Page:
“Empowering Girls aim is to give young girls tools and inspiration to enable them to broaden their aspirations. With the generosity of female business women across many sectors who give their time to share their own stories and experiences, we are helping the women of tomorrow have brighter futures.

    “The girls have told us they feel more confident, more informed of choices they can make and we’ve also had parents share their delight as they see their daughters grow in their own beliefs and self worth.

    “I have been delighted to see the expansion of the Empowering Girls initiative over the last 5 years, growing the number of girls we can empower across the South West. This wouldn’t be able to be achieved without the Careers Hub and vital school support.”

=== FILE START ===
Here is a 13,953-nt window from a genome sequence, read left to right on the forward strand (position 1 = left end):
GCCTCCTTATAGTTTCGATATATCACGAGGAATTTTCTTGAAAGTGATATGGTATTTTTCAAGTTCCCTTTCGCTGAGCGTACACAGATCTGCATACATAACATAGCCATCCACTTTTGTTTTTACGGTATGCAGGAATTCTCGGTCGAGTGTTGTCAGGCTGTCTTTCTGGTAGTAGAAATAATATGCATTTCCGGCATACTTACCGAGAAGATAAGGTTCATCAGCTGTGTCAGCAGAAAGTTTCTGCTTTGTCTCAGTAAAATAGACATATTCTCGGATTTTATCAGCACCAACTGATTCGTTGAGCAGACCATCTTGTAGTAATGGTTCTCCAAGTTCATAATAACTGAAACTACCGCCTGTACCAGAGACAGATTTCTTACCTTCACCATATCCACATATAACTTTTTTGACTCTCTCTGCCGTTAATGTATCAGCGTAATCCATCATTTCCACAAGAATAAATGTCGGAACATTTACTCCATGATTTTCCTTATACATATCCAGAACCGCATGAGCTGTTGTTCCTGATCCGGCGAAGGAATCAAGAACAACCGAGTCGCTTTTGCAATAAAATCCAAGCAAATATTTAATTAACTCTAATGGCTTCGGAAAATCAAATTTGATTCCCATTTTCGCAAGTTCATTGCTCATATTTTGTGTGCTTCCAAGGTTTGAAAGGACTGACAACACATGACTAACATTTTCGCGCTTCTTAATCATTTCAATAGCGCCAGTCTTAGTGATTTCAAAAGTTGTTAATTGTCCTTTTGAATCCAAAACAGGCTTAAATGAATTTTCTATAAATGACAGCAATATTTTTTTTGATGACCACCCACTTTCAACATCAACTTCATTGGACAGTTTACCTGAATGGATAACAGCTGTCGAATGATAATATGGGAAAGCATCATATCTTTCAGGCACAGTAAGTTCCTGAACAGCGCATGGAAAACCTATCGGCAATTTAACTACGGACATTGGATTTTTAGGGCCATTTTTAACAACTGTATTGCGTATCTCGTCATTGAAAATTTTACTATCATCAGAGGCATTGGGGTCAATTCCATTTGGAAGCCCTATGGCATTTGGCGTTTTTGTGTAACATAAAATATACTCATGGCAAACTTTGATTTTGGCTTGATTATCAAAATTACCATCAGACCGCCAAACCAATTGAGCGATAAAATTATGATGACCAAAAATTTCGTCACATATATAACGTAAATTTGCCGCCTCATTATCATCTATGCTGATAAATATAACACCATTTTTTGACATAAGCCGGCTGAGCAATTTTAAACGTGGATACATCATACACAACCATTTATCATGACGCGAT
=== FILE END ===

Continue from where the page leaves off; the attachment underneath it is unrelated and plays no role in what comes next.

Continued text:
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  • Young people from Plymouth to sail from Brisbane to Bali!

    Published 21/05/24

    Students and staff at Lipson Co-operative Academy, part of the Ted Wragg Trust, are celebrating as two pupils who left the school last summer have secured a place on the Stad Amsterdam sailing from Brisbane to Bali in August this year on the Clipper World Tour.

    Lucy Lewis and Abi Thorn will be taking part in the all expenses paid trip made possible by the charity Seas Your Future. The school co-ordinated their applications to take part in the trip and they had to supply a personal statement about why they wanted to go on the voyage, an explanation of a challenge or difficulty they have faced, and how they overcame it, a CV and references.  

    Not only were Lucy and Abi successful, but a current Year 13 student, Eli Butler will also be offered a place on another voyage on the Pelican of London this summer.

    Seas Your Future (SYF) is the operating name of Adventure Under Sail (AUS), which was formed in 2008 initially as a small charity managing funds to provide bursaries for young people undertaking sail related activities, and in 2012 took ownership of the tall ship Pelican of London.